Let me give you a couple other examples (super spoiler alert).

Have you seen the western "Open Range"? If not, as soon as you’re done leaving a comment about how awesome this post is you need to watch it. I love westerns and it’s my absolute favorite. For those of you that have seen it you know it’s a story about warring groups of cowboys (good guy free rangers vs. bad guy ranchers). It’s definitely not an animal movie but there are a couple very important animals in it. Kevin Costner’s character is a troubled man with a dark past...but he loves his dog. His connection to this animal gives his character humanity and lets the audience know that deep in that silent rugged exterior there’s a good man. And when the dog is killed by the bad guys, the audience knows that shit just got real. Conflict was coming anyway, no doubt about it. But with the dog dead you know there will be no prisoners.

One last example.

I KNOW all of you have seen the post-apocalyptic classic "Mad Max 2: The Road Warrior" (sequel to "Mad Max"). Freaking great movie. And I’m sure you’ll all agree that one of the best secondary characters in the whole film is the dog. He’s a badass. His interactions with the reluctant hero and pilot Gyro are hilarious. And when one of the bad guys shoots him with a crossbow...heartbreaking.

Both of these movies would still be great without their respective animals, just not as great. Animals make the audience care. They give characters humanity. They define good guys and bad guys. They provide comic relief and break hearts. Animals make stories better.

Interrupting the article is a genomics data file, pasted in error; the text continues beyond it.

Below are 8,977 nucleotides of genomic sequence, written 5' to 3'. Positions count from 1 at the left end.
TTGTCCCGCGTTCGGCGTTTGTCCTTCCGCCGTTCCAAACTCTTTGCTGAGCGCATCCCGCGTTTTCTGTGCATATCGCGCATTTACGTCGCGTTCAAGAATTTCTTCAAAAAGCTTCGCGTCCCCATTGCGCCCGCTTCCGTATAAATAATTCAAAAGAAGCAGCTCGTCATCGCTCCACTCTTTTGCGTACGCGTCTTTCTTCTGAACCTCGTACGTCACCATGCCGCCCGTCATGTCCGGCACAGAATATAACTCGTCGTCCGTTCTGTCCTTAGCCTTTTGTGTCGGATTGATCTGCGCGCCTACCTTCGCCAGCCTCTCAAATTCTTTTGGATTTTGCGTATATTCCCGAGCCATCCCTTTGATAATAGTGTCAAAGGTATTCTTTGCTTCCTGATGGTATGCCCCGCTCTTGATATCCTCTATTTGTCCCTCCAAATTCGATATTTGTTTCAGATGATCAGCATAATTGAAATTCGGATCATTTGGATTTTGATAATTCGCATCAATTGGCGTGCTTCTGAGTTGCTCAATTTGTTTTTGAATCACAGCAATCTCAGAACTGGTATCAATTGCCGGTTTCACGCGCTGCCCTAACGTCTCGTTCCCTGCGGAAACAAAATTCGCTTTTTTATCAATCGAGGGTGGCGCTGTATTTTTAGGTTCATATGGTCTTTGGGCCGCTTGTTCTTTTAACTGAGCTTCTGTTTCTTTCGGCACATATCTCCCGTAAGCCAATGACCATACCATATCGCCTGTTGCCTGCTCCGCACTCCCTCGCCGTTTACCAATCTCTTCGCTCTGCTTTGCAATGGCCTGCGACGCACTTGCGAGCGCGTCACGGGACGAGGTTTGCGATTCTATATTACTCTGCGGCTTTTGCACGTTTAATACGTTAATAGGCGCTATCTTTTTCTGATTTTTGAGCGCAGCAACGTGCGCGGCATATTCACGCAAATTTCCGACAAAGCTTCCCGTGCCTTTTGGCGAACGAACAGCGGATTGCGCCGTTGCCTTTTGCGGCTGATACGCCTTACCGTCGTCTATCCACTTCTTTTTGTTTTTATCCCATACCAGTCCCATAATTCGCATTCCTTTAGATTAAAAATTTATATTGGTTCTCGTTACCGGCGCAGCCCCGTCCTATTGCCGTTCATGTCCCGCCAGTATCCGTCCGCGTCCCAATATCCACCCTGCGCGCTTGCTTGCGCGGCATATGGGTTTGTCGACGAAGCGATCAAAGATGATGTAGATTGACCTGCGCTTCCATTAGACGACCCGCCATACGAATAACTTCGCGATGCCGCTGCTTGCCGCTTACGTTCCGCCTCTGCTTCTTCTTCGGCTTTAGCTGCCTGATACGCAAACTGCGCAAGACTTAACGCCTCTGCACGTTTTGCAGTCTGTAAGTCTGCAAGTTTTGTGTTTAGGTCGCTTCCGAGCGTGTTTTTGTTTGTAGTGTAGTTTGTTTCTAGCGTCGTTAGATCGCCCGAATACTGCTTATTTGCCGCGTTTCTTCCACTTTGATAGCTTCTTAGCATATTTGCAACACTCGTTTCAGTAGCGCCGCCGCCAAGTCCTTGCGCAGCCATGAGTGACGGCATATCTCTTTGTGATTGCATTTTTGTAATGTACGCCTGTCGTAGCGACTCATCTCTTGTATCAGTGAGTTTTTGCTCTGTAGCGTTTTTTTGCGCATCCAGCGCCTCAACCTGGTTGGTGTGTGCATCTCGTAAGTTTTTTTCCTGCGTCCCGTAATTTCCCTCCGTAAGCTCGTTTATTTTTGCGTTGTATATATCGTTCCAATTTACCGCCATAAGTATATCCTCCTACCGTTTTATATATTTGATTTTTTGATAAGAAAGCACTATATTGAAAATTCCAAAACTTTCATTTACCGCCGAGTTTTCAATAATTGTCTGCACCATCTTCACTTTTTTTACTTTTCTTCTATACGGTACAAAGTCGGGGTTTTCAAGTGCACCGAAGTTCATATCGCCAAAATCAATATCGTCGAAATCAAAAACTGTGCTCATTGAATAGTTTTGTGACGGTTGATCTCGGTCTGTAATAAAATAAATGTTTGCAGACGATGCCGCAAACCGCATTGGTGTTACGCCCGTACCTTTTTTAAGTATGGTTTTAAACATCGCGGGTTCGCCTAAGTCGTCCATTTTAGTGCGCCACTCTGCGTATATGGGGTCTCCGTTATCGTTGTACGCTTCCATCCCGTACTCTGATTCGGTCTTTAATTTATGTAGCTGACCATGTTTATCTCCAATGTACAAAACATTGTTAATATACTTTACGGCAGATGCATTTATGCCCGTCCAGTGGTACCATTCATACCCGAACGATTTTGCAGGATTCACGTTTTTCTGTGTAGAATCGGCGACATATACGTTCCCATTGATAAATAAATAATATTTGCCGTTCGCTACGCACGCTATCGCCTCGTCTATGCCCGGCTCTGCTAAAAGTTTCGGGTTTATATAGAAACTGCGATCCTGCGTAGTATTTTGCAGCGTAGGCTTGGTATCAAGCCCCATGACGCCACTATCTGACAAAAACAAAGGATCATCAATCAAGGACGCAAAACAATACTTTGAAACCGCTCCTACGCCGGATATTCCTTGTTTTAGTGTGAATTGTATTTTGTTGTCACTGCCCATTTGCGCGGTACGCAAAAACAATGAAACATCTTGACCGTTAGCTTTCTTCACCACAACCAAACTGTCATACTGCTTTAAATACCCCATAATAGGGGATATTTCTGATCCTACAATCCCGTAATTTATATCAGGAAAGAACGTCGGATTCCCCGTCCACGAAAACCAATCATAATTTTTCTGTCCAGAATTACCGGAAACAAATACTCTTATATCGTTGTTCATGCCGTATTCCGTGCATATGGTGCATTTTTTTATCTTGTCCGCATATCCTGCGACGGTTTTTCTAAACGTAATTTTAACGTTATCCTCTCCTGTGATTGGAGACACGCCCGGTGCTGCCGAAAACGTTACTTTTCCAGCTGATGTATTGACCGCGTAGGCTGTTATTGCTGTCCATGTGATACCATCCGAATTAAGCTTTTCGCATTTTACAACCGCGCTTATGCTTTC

So does your story have an animal or two?

About Adam Gaylord:

Adam Gaylord is a graduate student studying wildlife at Oregon State University. He lives in Corvallis with his beautiful wife and slightly funny looking dog. When he’s not chasing elk and deer or buried in data, you can usually find him knee deep in one of his many writing projects.

Adam blogs at Adam's Daily Apple


  1. awesome post. Harry's story was the perfect example :)
    I do have a dog in my story, and I was about a third of the way into my stry that I decided to add TImber, because I felt it'd give one of the main characters more depth. And I love the name Timber :)

    1. Timber's a great name! I thought about adding a little bit about names (one of my favorites is Mad Max's "Dog") but I didn't want to get too wordy.

  2. I do have animals playing an important part in my story. I've seen many stories where the animals are characters and add extra layers to the book.

  3. I don't have animals in my current project but I would turn to crispy charred snack the one who dares to touch Dragon's dearest Chihuahua.

  4. How did I miss this one? Must have been distracted.

    I use animals in my stories, but mostly horses (in a sense) or little black dragons. I've never personified the dragons this way. Interesting thought.

    I do have a cat (or he has me) so I can see the point. I've just never used it that I'm aware of. I'll have to try that.

  5. Animals definitely help make a story rounder, and more realistic. After all, there are animals everywhere in real life, even if they don't belong to the "protagonist". Unfortunately I don't have animals in my current work, but that might change in the future...

    I love dogs damn much, have had two beautiful and super-smart ones, and if someone kicked my dog I'd tear him up alive. :)